We moved because Andy wanted a dog. I mean, we might have left our townhouse less than a year after we got married because avoiding the neighbors we’d seen naked was exhausting. Or possibly because the two small bungalows next to us were slated to be demolished and turned into apartment building that would block our view and light.
But really, I’m pretty sure it was the dog. Don’t get me wrong, Andy liked my cats. Not enough to clean the litter box, but he said very complimentary things such as, “I love seeing them sit in the kitchen window.”
Me: “Really? Cuz they are so cute lying in the sun?”
Andy: “No, cuz they scare away the pigeons and I don’t have to clean pigeon crap off the glass.”
Andy’s still working on the art of smooth compliments. Pretty sure that’s a long-term project.
Even though my cats were okay, Andy really wanted a dog. And our townhouse wasn’t exactly dog friendly. It had a yard, yes. A square yard. Literally. No more than three feet on each side. Just enough for a few flowers a chair.
Definitely not big enough for a dog. Well, not the kind of dog Andy wanted.
Andy wanted a BIG dog. No ankle-biters for him. The man even dragged me to the Big Dog Parade in Santa Barbara. We met some English Mastiffs, some Great Danes, and even a dog sled team. (They pulled a wheeled sleigh down the street.) Andy was in heaven.
I didn’t really mind. I’d grown up with dogs (also cats, rabbits, guinea pigs, turtles, etc.). My favorite dog was our chocolate lab. She was stubborn, high energy, and difficult to train, but she was also a sweet dog who lived to chase tennis balls until she died at age 17. Her eulogy:
I think that I shall never see
A ball marked “Penn”
And not think of thee.
When I saw two Labrador/ Dane mixes at the parade, I knew exactly what kind of dog I wanted. But there was no way I was getting a purebred. While my father’s Labrador and my mother’s Standard Poodle came with pedigrees, I thought that a) It’s insane to pay hundreds of dollars for a dog when millions need homes, and b) mutts are less likely to have health problems.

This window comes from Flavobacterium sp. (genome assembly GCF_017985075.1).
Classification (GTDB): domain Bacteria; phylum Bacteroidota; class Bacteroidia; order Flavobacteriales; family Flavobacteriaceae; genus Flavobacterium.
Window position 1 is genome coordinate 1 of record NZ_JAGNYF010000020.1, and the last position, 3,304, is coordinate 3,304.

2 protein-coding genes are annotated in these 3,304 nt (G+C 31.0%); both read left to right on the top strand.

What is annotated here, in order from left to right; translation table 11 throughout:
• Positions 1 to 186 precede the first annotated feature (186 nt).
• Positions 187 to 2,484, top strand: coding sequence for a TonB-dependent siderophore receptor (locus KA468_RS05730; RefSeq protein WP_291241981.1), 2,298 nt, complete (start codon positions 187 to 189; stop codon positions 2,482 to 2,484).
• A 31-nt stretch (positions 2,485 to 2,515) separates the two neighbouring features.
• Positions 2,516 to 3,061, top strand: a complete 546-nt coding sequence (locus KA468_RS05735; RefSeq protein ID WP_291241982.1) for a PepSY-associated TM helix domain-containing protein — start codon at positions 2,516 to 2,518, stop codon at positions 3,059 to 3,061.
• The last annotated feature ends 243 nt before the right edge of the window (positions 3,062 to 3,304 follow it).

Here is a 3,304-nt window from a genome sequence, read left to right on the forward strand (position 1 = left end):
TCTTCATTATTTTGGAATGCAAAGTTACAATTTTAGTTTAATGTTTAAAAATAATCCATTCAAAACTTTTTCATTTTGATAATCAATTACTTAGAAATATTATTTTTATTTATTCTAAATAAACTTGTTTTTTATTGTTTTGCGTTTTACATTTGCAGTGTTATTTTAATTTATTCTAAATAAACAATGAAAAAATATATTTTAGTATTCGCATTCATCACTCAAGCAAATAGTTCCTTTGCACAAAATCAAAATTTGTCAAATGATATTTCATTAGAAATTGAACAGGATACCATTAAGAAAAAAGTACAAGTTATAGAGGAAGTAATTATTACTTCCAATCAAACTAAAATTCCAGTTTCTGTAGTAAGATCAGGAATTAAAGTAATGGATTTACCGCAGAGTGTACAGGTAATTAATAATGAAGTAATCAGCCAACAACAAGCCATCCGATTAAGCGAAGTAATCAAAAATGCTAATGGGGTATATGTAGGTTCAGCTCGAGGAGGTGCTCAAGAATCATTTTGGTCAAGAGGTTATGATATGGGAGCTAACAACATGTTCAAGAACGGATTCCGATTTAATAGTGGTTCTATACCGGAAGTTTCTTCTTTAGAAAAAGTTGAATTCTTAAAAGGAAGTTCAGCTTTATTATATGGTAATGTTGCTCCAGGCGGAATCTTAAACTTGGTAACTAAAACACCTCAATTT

I checked out rescue sites and put out the word to various dog-loving friends – we wanted a Lab/ Dane rescue.
But first we needed a house with a yard. A Mastiff might lie around all day, but a lab? No way. They need space to run. A lawn to dot with drool-covered tennis balls.
The housing market in LA has always been good, especially in the South Bay. After all, they’re not making any more land by the beach. I knew we’d have no problem selling the townhouse, and there were plenty of houses for sale.
The problem was Andy.
Turns out that Andy was far pickier about houses than he was about spouses.
I scoped out over a hundred houses while we painted, sanded, stained, and staged the townhouse before officially putting it on the market. I showed less than a third of those to Andy, after nixing any on tree-less streets. (You can take the girl out of the tree-laden East Coast, but you can’t take the East Coast tree-lover out of the girl.)
According to Andy there was something wrong with every single house:
“The addition looks ugly.”
“The yard is tiny.”
“It’s another poorly designed addition.”
“The street is too busy.”
“This family room was added and it looks like shit! Seriously, does no one consult an architect?!”
I apologized to the realtor more than once for wasting her time.
She waved me off. “Oh, don’t worry about it. I’ve worked with Andy before.”
“How long did it take him to pick out the townhouse?”
“A year, I think.”
I groaned. “We’re NEVER gonna get Damn Spot.”
The realtor said, “I beg your pardon?”
I explained, “That’s our future dog’s name. Damn Spot. So when he misbehaves I can say, ‘Out, Damn Spot! Out I say!’”
Our realtor laughed like that wasn’t the worst abuse of Shakespeare ever. She was cool like that.
I finally found an adorable little house on a corner lot, complete with tree-lined sidewalks. It had been built in 1954, and amazingly, none of the previous owners had put on an addition. Instead, beautiful used brick landscaping had been added in the front, and a brick patio looked out on a huge (for Los Angeles) backyard in the back. The backyard was enclosed by six-foot cinderblock fences. Even a big dog wouldn’t be able to escape. (Or SPOILER ALERT so we thought.)
It was at the very edge of our price range, and only in our price range because it was right across the street from a middle school. Generally people willing to live near a school have kids, lots of them, and this house only had two bedrooms and a tiny office. The owners had been forced to lower the price. Only one offer had been made – by a teacher who worked at the school. (Then she realized that it was probably better that her students and today’s helicopter psycho parents didn’t know where she lived. She withdrew her offer.)
I loved the house. I KNEW that was my house. But I tried not to get too excited about it, because I was sure Andy would hate the school’s proximity.
The realtor and I brought him to the house on Good Friday. Andy said nothing as he checked out the yard and the hardwood floors.
I didn’t dare say anything.
After we closed the door behind us, Andy paused on the brick steps, looking up at the trees, then back at the porch. Despite the lunchtime shrieks from the school kids across the road, he announced: “I really like this house.”